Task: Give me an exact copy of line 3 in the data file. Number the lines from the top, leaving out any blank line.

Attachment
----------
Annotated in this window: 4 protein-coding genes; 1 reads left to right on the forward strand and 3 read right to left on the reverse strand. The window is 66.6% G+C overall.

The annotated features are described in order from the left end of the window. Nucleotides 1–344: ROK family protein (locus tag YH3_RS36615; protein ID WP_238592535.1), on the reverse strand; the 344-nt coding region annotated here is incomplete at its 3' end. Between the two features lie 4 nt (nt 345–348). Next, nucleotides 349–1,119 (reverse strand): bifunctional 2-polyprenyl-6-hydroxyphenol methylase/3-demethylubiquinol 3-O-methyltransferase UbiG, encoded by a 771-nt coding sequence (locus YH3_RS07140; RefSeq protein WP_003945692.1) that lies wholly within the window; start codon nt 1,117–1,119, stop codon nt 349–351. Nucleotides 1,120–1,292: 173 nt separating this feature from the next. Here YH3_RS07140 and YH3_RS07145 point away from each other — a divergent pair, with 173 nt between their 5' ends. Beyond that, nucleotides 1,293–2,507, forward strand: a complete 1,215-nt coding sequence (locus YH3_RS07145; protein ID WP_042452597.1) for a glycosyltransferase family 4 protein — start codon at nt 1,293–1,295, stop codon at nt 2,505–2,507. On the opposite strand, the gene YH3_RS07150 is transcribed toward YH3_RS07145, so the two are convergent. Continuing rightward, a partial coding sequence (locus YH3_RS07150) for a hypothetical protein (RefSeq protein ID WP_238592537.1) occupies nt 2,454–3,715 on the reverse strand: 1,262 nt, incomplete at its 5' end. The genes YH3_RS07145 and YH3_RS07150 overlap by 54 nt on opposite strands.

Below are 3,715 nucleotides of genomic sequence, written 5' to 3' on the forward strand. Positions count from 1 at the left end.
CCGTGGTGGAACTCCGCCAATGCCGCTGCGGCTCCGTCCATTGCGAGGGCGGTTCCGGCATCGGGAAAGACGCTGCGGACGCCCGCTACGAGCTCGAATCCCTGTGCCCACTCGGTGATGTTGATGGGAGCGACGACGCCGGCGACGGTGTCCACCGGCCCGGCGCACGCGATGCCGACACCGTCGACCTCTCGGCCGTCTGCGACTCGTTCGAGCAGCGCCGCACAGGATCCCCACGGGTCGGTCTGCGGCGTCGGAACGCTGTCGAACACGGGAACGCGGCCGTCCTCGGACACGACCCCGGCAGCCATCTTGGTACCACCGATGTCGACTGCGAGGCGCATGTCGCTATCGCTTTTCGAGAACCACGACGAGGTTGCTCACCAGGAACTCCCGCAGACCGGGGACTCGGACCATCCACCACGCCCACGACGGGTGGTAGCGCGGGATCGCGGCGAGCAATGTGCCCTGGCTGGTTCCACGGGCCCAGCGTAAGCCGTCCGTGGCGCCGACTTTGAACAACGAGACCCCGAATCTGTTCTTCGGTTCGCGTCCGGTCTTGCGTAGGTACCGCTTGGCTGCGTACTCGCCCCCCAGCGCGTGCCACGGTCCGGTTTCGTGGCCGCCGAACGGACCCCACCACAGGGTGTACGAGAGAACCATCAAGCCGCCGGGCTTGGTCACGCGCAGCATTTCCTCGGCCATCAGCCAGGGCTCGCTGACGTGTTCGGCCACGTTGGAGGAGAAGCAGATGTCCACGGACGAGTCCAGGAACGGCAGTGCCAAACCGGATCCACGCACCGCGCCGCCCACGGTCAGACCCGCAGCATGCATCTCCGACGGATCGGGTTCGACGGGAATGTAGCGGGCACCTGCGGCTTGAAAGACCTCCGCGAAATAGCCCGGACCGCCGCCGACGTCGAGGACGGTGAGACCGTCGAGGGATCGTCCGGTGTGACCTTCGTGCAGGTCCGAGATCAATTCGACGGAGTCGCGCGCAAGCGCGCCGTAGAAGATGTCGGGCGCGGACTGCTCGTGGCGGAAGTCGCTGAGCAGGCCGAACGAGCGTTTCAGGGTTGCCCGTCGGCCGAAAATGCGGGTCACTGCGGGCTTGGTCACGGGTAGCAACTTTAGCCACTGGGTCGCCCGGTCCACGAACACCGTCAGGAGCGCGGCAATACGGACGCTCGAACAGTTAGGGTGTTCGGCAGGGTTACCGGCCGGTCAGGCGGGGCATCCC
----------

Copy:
Below are 3,715 nucleotides of genomic sequence, written 5' to 3' on the forward strand. Positions count from 1 at the left end.